Japanese maples have much to offer in the home landscape. They often have a layered, graceful form and corky wood for winter interest. In spring, the leaves may emerge purple or pink, followed by glossy green or red leaves in the summer. Fall foliage is usually red or purple. Japanese maples grow best in partial shade, especially in hot climates, but they tolerate full sun, depending on growing conditions and variety.
When choosing Japanese maples for full sun, select those that have green or red foliage, rather than variegated foliage. Choose palmatum varieties over dissectum varieties that tend to suffer more leaf scorch.
Select hardy, palmatum varieties known to tolerate adverse conditions for a sunny location. Shantung maple (A. truncatum) tolerates full sun and is one of the hardiest Japanese maples. It grows 25 to 30 feet high and has dark green leaves followed by red, purple and yellow fall foliage. Try Bloodgood, Fireglow or Sango kaku for full sun.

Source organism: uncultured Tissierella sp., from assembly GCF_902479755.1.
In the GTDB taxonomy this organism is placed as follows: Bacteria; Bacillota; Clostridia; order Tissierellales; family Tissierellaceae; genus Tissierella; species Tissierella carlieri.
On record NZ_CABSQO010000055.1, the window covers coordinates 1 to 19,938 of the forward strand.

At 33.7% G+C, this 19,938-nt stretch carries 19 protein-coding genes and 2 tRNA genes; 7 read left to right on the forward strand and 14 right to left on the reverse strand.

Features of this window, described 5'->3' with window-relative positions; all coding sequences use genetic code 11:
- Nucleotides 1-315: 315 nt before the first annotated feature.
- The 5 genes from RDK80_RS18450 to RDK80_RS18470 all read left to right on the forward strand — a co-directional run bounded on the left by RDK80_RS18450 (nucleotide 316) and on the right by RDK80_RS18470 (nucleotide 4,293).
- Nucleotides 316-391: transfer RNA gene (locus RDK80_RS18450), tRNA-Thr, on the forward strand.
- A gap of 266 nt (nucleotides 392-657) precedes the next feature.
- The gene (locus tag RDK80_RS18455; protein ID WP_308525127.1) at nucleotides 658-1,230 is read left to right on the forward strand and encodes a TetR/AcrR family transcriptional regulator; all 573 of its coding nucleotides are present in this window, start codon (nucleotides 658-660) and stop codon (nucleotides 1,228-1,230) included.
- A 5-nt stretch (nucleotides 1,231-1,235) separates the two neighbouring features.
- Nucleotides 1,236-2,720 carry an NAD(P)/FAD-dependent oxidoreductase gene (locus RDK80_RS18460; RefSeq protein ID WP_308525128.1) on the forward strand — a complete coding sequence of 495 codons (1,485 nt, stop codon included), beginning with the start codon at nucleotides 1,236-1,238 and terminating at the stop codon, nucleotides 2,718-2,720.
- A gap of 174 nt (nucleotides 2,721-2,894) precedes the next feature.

Japanese maples prefer partial shade, but may grow well in sun, depending on the site location. Sites with an eastern exposure, with morning sun are better than those with a south or southwestern exposure with hot afternoon sun. Japanese maples are hardy to U.S. Department of Agriculture plant hardiness zone 5. Trees planted in Northern gardens tolerate more full sun than those planted in the South.
In addition to varying sun requirements, Japanese maples need slightly acidic, rich soil that is kept slightly moist. Plant them near a building or other trees for protection from the wind. Water Japanese maples frequently the first year after planting and wrap the trunks with a tree wrap to prevent sunburn. Once the trees are established, remove the wraps and reduce watering.
- Texas Agrilife Extension; Japanese Maples for Glorious Fall Color; Keith Hansen
- Fine Gardening; Enchanting Japanese Maples; Francie Shroeder, et al.
- "The Garden Primer"; Barbara Damrosch; 2008
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